Obviously, I’d need to see a neurologist to see if that diagnosis fits and get on anticonvulsant medication. (I’m already taking a medication to stop the myoclonic seizures in my legs, but it’s a sub therapeutic dose for more serious seizures.)
Because I know I have extensive white matter loss, that also puts me at high risk of having strokes. I don’t know if the reactions are mini strokes or if my brain is having something like an absence seizure. When my friend would upset me, I would have very extreme shaking all over my entire body, which seemed almost like a typical seizure.
But when I’m watching a show that’s too hard to follow — especially if it has flashing lights or really fast combat motions — my brain shuts down. I can’t follow anything at all and it’s almost like I’m not even there. My brain just checks out for a bit. But because I can tell that it’s happening and I don’t know why, it also causes a very panicked reaction. I feel very disoriented and even scared. My heart starts to beat faster and it takes several minutes for my brain and body to return to normal.
All of this is why I’m scared about my brain in general, because it doesn’t fit with anything else I’ve read about MS. I know MS is a very weird disease and I’ve read in many places that no two cases of MS are exactly the same.
I do have the very typical MS symptoms of getting extremely tired easily, having leg spasms, being in pain all over, occasional blurred vision, poor balance, vertigo. In the past couple months, I have started getting some new symptoms that scare me a lot like having difficulty eating certain foods and inhaling or choking on some things (such as corn kernels or ice.) I probably seriously need medical help, including physical and occupational therapy, so I can minimize the choking and aspiration risks.
But the brain thing is weird. And it has seemed to come on so suddenly in the past several months that it really scares me. Doctors aren’t totally sure about my diagnosis; they call it MS because I have both lesions on my brain and the telltale signs in my spinal fluid.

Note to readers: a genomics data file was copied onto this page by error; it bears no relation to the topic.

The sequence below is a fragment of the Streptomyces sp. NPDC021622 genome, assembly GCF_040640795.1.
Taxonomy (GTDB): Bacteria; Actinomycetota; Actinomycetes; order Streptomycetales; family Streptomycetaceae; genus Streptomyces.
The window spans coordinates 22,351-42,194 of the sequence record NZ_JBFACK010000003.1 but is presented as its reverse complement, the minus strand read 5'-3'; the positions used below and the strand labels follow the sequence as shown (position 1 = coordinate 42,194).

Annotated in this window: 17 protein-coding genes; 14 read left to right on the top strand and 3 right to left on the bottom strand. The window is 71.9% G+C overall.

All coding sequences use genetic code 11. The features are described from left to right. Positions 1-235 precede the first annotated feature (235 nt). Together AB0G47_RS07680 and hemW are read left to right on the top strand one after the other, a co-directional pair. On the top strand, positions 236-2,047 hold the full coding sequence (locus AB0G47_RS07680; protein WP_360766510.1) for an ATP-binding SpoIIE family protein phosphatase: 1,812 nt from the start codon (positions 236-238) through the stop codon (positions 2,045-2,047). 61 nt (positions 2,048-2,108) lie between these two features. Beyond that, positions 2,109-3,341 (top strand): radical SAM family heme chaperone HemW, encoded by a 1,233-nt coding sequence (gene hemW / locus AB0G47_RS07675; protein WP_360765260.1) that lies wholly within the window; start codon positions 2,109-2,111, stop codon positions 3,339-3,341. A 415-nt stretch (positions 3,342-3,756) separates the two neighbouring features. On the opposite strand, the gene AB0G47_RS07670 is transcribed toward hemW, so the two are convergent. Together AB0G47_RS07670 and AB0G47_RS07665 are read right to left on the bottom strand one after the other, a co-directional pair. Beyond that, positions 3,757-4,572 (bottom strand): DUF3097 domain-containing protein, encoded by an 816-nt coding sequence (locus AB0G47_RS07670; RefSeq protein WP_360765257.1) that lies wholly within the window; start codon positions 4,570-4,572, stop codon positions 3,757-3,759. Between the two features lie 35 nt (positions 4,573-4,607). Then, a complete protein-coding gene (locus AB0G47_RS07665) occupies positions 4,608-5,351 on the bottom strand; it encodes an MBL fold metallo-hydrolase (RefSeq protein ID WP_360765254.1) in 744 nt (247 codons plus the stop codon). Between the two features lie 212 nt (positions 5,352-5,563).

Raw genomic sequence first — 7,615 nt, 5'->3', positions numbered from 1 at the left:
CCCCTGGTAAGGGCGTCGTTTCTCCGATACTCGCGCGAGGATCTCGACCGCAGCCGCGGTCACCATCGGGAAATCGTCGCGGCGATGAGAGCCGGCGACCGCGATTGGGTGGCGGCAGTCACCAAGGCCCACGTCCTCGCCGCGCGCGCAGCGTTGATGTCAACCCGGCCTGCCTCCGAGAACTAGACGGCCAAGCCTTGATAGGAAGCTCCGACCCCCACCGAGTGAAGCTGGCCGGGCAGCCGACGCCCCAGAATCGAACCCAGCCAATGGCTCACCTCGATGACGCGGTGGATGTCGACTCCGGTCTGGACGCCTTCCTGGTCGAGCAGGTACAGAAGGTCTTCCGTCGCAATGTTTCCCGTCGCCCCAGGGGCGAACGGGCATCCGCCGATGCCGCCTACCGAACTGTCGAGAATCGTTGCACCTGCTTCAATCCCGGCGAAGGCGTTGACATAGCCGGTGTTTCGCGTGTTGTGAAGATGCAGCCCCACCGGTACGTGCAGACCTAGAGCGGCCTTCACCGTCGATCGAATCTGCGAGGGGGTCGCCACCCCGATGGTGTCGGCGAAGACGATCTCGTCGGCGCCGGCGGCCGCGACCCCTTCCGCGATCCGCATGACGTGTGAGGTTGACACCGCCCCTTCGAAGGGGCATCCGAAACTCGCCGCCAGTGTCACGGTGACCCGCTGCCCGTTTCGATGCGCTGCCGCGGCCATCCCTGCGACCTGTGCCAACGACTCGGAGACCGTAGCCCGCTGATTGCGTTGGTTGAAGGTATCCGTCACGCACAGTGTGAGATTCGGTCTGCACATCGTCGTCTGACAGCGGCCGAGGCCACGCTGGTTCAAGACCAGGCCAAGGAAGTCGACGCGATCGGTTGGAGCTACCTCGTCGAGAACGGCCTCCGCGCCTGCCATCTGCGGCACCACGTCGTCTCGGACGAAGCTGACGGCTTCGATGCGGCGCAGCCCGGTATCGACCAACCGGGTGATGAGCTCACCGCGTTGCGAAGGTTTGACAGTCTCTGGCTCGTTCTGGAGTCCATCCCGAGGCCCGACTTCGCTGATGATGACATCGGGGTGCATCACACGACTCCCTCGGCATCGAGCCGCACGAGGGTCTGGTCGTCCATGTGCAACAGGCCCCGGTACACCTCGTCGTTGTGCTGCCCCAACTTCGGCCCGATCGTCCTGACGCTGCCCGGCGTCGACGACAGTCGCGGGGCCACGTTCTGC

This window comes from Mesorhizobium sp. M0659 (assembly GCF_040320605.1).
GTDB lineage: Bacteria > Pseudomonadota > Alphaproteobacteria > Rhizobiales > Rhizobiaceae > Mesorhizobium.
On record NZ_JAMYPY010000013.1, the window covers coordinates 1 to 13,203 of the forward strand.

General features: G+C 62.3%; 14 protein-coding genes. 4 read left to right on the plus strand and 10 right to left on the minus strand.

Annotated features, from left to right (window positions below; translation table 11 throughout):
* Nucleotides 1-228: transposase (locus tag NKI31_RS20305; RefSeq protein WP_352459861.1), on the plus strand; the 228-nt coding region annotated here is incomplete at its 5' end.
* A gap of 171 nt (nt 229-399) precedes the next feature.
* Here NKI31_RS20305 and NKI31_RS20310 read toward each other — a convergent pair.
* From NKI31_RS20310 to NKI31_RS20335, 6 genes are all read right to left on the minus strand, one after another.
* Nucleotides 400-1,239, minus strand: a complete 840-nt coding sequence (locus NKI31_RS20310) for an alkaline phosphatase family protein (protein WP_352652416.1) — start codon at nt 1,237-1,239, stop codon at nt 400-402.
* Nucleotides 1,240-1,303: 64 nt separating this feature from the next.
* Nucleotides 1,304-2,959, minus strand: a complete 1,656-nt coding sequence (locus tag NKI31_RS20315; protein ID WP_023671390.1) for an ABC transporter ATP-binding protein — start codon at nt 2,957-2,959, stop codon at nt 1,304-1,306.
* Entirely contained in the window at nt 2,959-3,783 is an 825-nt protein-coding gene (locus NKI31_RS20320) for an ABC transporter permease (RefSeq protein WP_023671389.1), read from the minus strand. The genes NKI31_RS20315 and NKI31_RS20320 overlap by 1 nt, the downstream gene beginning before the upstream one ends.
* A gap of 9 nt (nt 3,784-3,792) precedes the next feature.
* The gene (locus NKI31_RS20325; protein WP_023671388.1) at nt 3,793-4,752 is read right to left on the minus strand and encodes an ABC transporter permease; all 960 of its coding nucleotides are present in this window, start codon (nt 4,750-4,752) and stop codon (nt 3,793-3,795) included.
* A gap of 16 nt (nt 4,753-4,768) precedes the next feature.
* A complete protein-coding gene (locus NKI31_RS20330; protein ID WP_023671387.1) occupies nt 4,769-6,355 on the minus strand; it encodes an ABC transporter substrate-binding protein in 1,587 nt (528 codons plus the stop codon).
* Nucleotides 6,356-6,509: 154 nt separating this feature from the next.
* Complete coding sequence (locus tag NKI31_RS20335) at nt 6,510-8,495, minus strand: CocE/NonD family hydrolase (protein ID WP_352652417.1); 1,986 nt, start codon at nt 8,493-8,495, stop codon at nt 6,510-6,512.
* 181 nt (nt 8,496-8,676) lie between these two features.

Yet the MRI of my brain does not look like any MRI of a person with MS that I’ve ever seen. It’s either some other brain disease that they can’t diagnose or extremely advanced MS. Both of the last two neurologists I saw here went with the latter, describing me as having “aggressive MS.”
But that too is confusing and unclear: the sign of stable MS is no new lesions, and I haven’t had any new lesions since my first MRI that diagnosed me in 2013. It doesn’t seem like it can be called aggressive MS when, on the MRI, it’s barely changing at all.
Still, even though my MRI looks nearly unchanged, my symptoms continue to get worse. And nobody knows what to do about that (except possibly the experimental IVIG treatment I couldn’t afford to get.) Since the disease-modifying drugs are deemed successful if your MRI doesn’t show new lesions, I’m already good by that definition.
And yet, I’m actually not good, no matter what the MRI says.
Granted, I haven’t had an MRI since I was hospitalized about 16 months ago. If I had decent health insurance and didn’t have to pay for an MRI out of pocket, I probably need one now to find out what’s happening to me.
I have no insurance as of Monday, so unless I go into the ER over the weekend and am given one, I’ll have no way of knowing what’s happening to my brain for at least several more months. That feels like a recklessly kamikaze approach considering what I’m dealing with.
But since I can’t afford the recommended treatments anyway, I am not sure it’s too useful to even know what’s happening.
Still, I feel like I’m getting worse so fast. What if it’s a brain tumor or something similarly fatal?
On the other hand, what if it’s just normal short-term memory loss associated with both MS and depression, and I just can’t handle complicated shows or people who stress me out? Maybe what I’m experiencing is completely normal given my conditions and I just need to accept them and adapt. Cognitive changes are a normal thing in MS, but this feels extreme. I need relatively simple things, un-busy places, quiet, few distractions. Any more than that and I get quickly overloaded.
I just wish I could stop feeling so afraid of the unknown and how quickly it feels like I’m getting worse.